Garden Talk

with Rebecca Jordi


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Q: I am having trouble growing cilantro. Can you give me a couple of hints?

Cilantro Leaves

Cilantro Leaves

A:  Cilantro, Coriandrum sativum, also known as Chinese parsley, is a form of coriander. While coriander is grown as an herb primarily for its seeds, the type of coriander referred to as cilantro is grown for the leafy portion of the plant. Cilantro leaves can be harvested early, once the plants reach 6 inches tall, and continuously thereafter until the plant dies. Cilantro should be grown in full sun to part sun and in well-drained soil, with a pH of 6.2 to 6.8. In Spanish-speaking areas, cilantro (also spelled culantro) usually refers to the plant, but may also refer to coriander seed. The main problem you are having is the time of year. Here in Florida, we consider cilantro a cool herb. This means we will be limited to growing it in the fall and late spring. Once temperatures get above 80°F the leafy portion will fade out but you can continue to allow it to grow and produce the coriander seed in the warmer weather. Ground coriander seeds are the main ingredient in the Indian “garam masala” spice mix. The roots are even used in Thai curries. Many of us taste a soapy flavor when we eat the cilantro leaves.  It is believed to be caused by a specific fat molecule called aldehyde, which is also found in soaps.  Some scientists believe the soapy flavor is caused by an odor the herb displays.  Regardless, for many people cilantro is just not an herb they will be warming up to any time soon.   http://edis.ifas.ufl.edu/mv051


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Q: What can you tell me about the herb marjoram?

Sweet Marjoram

Sweet Marjoram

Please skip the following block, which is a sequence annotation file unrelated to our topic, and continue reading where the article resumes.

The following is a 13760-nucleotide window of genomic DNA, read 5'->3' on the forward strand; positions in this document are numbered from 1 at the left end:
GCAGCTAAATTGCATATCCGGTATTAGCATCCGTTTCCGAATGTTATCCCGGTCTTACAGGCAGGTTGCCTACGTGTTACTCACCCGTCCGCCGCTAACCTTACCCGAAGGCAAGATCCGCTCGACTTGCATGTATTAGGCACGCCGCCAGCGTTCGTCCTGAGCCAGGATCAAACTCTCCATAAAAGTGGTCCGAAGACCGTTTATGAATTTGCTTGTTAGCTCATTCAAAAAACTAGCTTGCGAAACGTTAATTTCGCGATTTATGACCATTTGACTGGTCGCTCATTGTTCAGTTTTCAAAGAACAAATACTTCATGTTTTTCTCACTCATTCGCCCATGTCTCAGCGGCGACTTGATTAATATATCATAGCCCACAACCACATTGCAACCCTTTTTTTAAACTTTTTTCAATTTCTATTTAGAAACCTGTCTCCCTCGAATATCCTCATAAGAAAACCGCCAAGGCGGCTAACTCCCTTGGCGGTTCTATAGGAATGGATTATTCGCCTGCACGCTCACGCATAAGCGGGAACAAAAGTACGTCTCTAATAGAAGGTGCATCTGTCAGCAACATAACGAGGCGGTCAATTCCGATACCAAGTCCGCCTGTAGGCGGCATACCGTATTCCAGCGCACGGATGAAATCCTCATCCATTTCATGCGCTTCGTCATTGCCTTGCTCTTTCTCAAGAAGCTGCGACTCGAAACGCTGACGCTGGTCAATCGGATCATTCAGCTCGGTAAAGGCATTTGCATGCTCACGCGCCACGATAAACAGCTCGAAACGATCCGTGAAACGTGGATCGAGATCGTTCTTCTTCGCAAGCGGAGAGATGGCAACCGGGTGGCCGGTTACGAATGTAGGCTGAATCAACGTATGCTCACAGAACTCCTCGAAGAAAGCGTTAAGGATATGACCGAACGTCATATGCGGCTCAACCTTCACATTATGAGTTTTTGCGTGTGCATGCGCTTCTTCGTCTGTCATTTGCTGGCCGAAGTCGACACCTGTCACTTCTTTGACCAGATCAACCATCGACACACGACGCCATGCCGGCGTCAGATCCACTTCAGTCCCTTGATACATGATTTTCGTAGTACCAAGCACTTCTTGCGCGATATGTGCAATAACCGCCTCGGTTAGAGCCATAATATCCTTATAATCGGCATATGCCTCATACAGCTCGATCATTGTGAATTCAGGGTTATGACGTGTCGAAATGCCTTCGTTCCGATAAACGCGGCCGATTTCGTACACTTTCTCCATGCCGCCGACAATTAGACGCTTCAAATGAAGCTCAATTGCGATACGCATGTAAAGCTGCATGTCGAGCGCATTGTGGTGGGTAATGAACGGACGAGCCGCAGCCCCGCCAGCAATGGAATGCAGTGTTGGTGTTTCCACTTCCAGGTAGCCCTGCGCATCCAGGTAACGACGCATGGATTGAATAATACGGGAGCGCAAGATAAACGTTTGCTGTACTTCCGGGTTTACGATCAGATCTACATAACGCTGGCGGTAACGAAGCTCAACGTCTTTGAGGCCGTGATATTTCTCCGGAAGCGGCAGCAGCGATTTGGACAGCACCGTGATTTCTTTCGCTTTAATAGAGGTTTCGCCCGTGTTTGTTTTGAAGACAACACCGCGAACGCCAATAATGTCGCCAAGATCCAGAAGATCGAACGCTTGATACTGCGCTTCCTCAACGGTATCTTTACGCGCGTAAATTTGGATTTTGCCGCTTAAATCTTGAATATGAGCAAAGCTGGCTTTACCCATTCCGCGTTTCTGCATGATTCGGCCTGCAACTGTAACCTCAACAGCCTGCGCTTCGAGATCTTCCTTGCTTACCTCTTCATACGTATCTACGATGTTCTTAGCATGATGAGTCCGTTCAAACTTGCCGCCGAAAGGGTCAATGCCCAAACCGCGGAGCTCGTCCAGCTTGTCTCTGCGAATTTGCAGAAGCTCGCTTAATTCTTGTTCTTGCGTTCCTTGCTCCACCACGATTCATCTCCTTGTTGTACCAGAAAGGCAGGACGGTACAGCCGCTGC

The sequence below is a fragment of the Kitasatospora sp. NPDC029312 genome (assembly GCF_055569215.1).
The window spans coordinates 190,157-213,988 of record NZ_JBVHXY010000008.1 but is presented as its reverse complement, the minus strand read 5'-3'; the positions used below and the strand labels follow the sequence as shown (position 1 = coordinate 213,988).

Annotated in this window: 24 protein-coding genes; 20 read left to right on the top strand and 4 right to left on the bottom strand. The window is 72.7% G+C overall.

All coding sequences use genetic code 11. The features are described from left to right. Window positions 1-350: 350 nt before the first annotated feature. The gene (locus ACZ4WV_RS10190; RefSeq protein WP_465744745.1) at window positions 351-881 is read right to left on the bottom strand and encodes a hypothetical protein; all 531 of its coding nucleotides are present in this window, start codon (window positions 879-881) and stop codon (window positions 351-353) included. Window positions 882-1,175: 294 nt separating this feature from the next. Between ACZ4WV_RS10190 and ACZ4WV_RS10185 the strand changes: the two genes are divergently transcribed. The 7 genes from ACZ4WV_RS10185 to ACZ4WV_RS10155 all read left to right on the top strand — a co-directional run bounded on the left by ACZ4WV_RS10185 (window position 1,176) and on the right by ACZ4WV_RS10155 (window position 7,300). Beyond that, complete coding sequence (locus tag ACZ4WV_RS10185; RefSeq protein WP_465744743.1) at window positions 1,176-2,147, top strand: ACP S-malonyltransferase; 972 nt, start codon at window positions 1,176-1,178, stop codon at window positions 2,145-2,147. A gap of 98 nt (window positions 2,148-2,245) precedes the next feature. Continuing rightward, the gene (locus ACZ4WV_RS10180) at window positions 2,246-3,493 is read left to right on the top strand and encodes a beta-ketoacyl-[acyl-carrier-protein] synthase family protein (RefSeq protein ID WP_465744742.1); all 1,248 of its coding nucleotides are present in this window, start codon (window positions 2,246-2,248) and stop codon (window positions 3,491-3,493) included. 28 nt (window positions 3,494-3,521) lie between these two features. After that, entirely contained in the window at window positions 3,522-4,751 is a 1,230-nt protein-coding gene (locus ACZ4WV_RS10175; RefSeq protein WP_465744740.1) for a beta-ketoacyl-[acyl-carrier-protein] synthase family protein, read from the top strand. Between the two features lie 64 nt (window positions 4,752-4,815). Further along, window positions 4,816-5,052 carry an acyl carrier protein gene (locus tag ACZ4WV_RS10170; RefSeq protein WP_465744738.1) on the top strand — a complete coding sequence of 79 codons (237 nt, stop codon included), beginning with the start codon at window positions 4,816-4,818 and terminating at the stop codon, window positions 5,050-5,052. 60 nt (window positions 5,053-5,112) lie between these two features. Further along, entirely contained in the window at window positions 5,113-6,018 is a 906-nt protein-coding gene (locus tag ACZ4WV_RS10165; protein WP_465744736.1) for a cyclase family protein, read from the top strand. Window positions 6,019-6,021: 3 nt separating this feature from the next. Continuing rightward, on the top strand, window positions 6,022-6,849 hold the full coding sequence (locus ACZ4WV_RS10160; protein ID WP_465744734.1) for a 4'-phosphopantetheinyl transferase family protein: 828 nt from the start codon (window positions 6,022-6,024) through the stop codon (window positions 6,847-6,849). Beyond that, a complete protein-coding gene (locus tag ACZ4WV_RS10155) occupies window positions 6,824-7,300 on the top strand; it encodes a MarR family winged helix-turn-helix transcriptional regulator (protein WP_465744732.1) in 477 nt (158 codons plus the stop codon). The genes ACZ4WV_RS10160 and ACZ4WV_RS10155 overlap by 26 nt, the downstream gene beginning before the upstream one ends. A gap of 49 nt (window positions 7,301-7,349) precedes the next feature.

A:  There are three kinds of marjoram commonly used as herbs: sweet marjoram (Origanum marjorana), pot marjoram (O. onites), and wild marjoram (O. vulgare) (see Oregano). Sweet and pot marjoram are the ones usually grown in herb gardens. The perennial plants are very similar, except sweet marjoram tends to grow upright while pot marjoram runs along the ground. Marjoram is similar to oregano, but it has a finer texture. This tender perennial has a dense, shallow root system and is grown as an annual. Marjoram attracts bees and flowers late spring to summer.  When planting pot marjoram, space the plants about 12 inches apart in the row, and sweet marjoram should be placed every 6 inches. Plants can be started early in the spring from seeds, cuttings, or clump divisions. The leaves are used fresh or dried; they are similar to oregano but more delicate. Marjoram is sufficiently attractive to make an excellent border planting for a flower garden. Aromatic qualities led to its historical use as a strewing herb which means it was spread across floors of homes and buildings. Marjoram has mild antiseptic properties and is often added to herb bath mixtures. The leaves and flowers are used fresh or dried in cooking many foods, including beef, veal, lamb, poultry, fish, green vegetables, carrots, cauliflower, eggs, mushrooms, and tomatoes. Marjoram can be used to flavor stews, marinades, dressing, vinegars, butter, and oils. The plant can be grown in containers in cold hardiness zones 9-10, in full sun and well drained, slightly acidic soil. Dried marjoram can be added to herb wreaths, especially culinary wreaths. It is said to have some medicinal qualities. In ancient Egypt, marjoram was used in healing, disinfecting, and preserving. Aphrodite, the goddess of love, was said to treasure this herb. The Greeks called this plant “joy of the mountain” and used it to make wreaths and garlands for weddings and funerals. For more complete information about growing herbs in Florida, read the University of Florida publication:  https://edis.ifas.ufl.edu/pdffiles/VH/VH02000.pdf